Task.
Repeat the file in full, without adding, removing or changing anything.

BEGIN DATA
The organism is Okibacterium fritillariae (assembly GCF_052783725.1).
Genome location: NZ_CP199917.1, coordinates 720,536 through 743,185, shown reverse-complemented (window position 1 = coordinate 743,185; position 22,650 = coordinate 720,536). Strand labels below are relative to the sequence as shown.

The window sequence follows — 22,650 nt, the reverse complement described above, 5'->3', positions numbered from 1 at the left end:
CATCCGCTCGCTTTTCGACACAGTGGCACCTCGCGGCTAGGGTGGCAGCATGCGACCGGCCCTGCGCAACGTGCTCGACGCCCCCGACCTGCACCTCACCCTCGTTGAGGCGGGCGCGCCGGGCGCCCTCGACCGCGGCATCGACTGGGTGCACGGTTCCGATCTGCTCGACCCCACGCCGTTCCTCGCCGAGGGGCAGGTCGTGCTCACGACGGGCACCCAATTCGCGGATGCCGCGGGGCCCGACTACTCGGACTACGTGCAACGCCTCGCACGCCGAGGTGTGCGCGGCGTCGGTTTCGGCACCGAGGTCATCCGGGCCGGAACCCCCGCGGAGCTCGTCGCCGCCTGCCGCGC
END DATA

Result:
The organism is Okibacterium fritillariae (assembly GCF_052783725.1).
Genome location: NZ_CP199917.1, coordinates 720,536 through 743,185, shown reverse-complemented (window position 1 = coordinate 743,185; position 22,650 = coordinate 720,536). Strand labels below are relative to the sequence as shown.

The window sequence follows — 22,650 nt, the reverse complement described above, 5'->3', positions numbered from 1 at the left end:
CATCCGCTCGCTTTTCGACACAGTGGCACCTCGCGGCTAGGGTGGCAGCATGCGACCGGCCCTGCGCAACGTGCTCGACGCCCCCGACCTGCACCTCACCCTCGTTGAGGCGGGCGCGCCGGGCGCCCTCGACCGCGGCATCGACTGGGTGCACGGTTCCGATCTGCTCGACCCCACGCCGTTCCTCGCCGAGGGGCAGGTCGTGCTCACGACGGGCACCCAATTCGCGGATGCCGCGGGGCCCGACTACTCGGACTACGTGCAACGCCTCGCACGCCGAGGTGTGCGCGGCGTCGGTTTCGGCACCGAGGTCATCCGGGCCGGAACCCCCGCGGAGCTCGTCGCCGCCTGCCGCGC